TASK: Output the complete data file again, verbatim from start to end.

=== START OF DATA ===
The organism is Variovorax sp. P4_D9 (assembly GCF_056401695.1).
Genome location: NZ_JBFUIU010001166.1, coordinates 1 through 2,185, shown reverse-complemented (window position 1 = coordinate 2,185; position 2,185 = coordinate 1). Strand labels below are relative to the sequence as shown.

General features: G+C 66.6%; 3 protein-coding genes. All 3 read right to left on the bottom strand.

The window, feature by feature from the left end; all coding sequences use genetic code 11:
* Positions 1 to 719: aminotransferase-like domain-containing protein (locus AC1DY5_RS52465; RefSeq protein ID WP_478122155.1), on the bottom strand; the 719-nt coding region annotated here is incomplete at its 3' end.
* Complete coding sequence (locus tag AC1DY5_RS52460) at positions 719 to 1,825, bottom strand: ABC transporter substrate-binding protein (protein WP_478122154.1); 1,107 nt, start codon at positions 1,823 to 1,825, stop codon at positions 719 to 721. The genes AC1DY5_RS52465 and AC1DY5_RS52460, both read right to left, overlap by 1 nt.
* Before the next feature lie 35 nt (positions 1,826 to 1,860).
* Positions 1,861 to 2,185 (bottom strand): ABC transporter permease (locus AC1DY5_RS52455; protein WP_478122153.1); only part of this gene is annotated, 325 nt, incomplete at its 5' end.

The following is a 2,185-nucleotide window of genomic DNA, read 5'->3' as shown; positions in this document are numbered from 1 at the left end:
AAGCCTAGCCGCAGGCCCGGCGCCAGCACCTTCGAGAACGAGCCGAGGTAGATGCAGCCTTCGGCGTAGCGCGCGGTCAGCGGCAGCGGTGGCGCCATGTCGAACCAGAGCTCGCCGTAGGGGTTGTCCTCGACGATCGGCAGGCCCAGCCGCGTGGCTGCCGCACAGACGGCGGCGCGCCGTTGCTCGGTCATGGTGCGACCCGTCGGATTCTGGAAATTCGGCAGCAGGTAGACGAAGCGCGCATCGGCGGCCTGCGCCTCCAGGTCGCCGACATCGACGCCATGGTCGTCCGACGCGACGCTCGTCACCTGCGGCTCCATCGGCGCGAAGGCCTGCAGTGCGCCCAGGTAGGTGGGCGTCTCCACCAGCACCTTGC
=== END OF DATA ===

The organism is Variovorax sp. P4_D9 (assembly GCF_056401695.1).
Genome location: NZ_JBFUIU010001166.1, coordinates 1 through 2,185, shown reverse-complemented (window position 1 = coordinate 2,185; position 2,185 = coordinate 1). Strand labels below are relative to the sequence as shown.

General features: G+C 66.6%; 3 protein-coding genes. All 3 read right to left on the bottom strand.

The window, feature by feature from the left end; all coding sequences use genetic code 11:
* Positions 1 to 719: aminotransferase-like domain-containing protein (locus AC1DY5_RS52465; RefSeq protein ID WP_478122155.1), on the bottom strand; the 719-nt coding region annotated here is incomplete at its 3' end.
* Complete coding sequence (locus tag AC1DY5_RS52460) at positions 719 to 1,825, bottom strand: ABC transporter substrate-binding protein (protein WP_478122154.1); 1,107 nt, start codon at positions 1,823 to 1,825, stop codon at positions 719 to 721. The genes AC1DY5_RS52465 and AC1DY5_RS52460, both read right to left, overlap by 1 nt.
* Before the next feature lie 35 nt (positions 1,826 to 1,860).
* Positions 1,861 to 2,185 (bottom strand): ABC transporter permease (locus AC1DY5_RS52455; protein WP_478122153.1); only part of this gene is annotated, 325 nt, incomplete at its 5' end.

The following is a 2,185-nucleotide window of genomic DNA, read 5'->3' as shown; positions in this document are numbered from 1 at the left end:
AAGCCTAGCCGCAGGCCCGGCGCCAGCACCTTCGAGAACGAGCCGAGGTAGATGCAGCCTTCGGCGTAGCGCGCGGTCAGCGGCAGCGGTGGCGCCATGTCGAACCAGAGCTCGCCGTAGGGGTTGTCCTCGACGATCGGCAGGCCCAGCCGCGTGGCTGCCGCACAGACGGCGGCGCGCCGTTGCTCGGTCATGGTGCGACCCGTCGGATTCTGGAAATTCGGCAGCAGGTAGACGAAGCGCGCATCGGCGGCCTGCGCCTCCAGGTCGCCGACATCGACGCCATGGTCGTCCGACGCGACGCTCGTCACCTGCGGCTCCATCGGCGCGAAGGCCTGCAGTGCGCCCAGGTAGGTGGGCGTCTCCACCAGCACCTTGC